I’m really into the genre differences between urban fantasy and paranormal romance, especially when the main character includes supernatural traits, and this book takes that distinction to an entirely new level. The unique spin Cody puts on the fantasy elements of this series is that the non-humans are from different dimensions for which Earth is the crossing point. And even though the majority of Earth has no idea about any of this, any nexus point of sentient beings plus travel equals bureaucracy. Fascinating magics from multiple races (and mixes of races) abound due to a genetic component in one’s heritage, where someone previously thought to be one hundred percent human might have a latent ability. And, as in the case of protagonist Lex, someone can be a literal melting pot of heritages that produce immense power.
Cody doesn’t waste time telling the reader what Lex is at the beginning of the story. Instead, we learn about his capabilities as they become relevant to the plot. However, Lex is not some superhero with fancy powers as needed to save the day. He fulfills his role in the Inter-dimensional Immigration Agency (IDIA) because of his powers, but it is always clear that his abilities have significant repercussions. Eventually, the balance shifts so that Lex ends up sacrificing elements of his personal freedom to remove the threat to the agency that provides his livelihood in return for strong loyalty. Lex is no hero—I look forward to learning more about how his inner predatory and dark natures deal with this as the series progresses.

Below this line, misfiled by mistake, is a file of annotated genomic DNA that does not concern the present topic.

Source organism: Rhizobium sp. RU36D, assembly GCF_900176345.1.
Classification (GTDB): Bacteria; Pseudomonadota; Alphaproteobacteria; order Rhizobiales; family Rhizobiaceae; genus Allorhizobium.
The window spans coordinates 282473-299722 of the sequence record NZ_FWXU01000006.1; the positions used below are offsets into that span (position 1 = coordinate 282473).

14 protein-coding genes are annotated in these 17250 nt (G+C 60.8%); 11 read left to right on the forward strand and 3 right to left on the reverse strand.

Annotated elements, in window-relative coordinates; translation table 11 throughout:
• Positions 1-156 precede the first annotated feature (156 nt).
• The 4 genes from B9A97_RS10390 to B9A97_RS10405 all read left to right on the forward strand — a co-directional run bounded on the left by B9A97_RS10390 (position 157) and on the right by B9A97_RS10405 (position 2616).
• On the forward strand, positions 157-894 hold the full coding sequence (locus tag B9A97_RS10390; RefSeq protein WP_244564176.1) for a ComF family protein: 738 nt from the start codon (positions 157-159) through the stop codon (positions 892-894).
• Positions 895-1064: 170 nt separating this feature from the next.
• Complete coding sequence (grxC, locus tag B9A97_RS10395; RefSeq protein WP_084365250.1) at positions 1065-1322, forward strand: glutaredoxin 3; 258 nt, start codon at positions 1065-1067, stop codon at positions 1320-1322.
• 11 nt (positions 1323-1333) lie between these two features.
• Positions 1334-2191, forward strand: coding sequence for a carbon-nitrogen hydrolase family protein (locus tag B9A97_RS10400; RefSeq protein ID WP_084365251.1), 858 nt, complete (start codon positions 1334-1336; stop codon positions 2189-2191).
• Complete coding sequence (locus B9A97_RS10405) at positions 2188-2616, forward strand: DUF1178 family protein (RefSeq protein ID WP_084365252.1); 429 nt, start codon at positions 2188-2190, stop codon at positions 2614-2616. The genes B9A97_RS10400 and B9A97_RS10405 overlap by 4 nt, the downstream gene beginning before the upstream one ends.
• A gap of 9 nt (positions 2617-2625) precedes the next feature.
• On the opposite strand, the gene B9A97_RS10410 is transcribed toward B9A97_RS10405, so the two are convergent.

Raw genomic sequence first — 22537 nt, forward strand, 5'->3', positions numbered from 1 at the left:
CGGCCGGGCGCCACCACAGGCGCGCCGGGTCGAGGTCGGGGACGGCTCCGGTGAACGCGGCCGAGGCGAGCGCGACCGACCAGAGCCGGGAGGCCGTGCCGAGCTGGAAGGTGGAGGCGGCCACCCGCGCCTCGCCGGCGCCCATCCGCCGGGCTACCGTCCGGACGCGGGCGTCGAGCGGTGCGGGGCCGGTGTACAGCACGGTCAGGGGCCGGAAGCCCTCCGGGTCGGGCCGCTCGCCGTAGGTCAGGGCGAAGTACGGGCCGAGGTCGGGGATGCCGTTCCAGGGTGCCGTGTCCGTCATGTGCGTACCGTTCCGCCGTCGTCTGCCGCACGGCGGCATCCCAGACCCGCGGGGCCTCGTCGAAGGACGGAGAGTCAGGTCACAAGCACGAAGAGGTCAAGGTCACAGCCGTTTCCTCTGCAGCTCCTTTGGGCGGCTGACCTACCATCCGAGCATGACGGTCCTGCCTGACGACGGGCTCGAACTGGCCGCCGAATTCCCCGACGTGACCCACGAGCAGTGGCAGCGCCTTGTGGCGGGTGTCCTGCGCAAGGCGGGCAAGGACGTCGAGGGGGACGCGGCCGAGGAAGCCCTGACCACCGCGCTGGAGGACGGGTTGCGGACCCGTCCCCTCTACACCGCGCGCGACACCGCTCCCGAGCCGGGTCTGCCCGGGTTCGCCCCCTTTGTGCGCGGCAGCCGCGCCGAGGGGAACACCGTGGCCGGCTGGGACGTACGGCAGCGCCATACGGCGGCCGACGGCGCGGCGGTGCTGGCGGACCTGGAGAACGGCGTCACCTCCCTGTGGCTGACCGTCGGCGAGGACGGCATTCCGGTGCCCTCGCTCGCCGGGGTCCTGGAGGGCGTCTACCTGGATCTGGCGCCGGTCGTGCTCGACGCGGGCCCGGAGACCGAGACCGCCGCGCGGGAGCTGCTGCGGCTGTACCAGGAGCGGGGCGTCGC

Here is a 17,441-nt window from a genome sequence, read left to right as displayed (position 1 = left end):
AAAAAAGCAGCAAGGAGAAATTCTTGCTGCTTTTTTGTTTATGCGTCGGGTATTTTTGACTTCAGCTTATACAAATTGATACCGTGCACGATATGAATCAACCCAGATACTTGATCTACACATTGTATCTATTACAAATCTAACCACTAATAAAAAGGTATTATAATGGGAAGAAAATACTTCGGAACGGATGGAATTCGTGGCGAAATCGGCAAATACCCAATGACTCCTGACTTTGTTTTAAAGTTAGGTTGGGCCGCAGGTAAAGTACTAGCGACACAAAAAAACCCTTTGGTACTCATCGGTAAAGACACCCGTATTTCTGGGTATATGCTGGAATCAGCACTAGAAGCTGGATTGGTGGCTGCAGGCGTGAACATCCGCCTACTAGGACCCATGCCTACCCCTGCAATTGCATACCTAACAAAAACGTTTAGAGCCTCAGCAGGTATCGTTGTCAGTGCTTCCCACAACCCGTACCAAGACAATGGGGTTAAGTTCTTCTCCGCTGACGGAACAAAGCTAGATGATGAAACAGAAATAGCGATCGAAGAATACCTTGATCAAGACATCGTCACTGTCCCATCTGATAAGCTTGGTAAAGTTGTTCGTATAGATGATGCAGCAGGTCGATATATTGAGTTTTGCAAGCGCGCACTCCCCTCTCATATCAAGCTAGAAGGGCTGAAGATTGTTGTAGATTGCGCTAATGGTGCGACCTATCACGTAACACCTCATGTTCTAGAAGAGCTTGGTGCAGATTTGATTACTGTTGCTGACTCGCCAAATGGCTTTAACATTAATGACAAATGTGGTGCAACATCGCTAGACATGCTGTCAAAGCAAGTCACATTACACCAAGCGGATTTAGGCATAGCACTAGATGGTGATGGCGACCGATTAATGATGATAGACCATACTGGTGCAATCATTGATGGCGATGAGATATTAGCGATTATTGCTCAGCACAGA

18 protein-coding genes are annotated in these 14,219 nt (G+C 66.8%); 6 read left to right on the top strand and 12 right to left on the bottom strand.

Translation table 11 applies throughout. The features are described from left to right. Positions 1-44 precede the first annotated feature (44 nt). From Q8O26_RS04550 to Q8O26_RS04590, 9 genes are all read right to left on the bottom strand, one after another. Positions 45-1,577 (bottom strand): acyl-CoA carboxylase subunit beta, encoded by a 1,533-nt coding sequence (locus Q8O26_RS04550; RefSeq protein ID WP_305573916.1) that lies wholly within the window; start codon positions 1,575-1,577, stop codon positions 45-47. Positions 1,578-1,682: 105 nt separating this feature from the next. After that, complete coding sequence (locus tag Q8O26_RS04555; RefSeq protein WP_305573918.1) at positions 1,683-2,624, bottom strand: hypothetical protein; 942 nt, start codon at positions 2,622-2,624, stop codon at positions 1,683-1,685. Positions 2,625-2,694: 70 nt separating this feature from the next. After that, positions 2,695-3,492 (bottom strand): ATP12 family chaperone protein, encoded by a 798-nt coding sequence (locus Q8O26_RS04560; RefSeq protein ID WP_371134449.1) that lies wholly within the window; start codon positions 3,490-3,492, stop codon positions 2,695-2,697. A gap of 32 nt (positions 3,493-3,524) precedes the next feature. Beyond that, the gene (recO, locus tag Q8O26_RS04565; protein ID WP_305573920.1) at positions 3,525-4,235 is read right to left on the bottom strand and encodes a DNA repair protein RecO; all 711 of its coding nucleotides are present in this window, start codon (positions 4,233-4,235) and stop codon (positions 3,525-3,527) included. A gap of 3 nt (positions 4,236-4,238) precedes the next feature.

Alas, he does the best he can, even when the drawbacks to his powers force his hand in numerous ways. Remember how I said this book wasn’t a paranormal romance? This book features a decent amount of steaminess across the pages. However, Cody does an excellent job of balancing sex that is not quite sexy, threads consent issues with care, and is devoid of emotionally based romance (but plenty of pheromone-laden instant connection). This inextricable facet of Lex’s life is shown as both inconvenient and tragic through the twists of the plot. While some of the resolutions found here might lead to a real romance, Lex and the character in question will have a compelling road to walk together to get there.
While trying to save his job and defeat a significant big bad, Lex the non-hero accidentally acquires a family along the way. His new trainee has definite hero potential, the extra-dimensional connections are irritating but manageable, and even he’s a little bit afraid of the previously mentioned instant connection.
The content warning for a cliffhanger ending is there for a reason. Cody does provide a snippet from the planned sequel to ease a bit of the sting, but it’s clear that the job Lex starts in Knoxville might be far from finished. I had to force myself to go to bed rather than start the other novel set in this universe, and I will anxiously await the next installment of this series.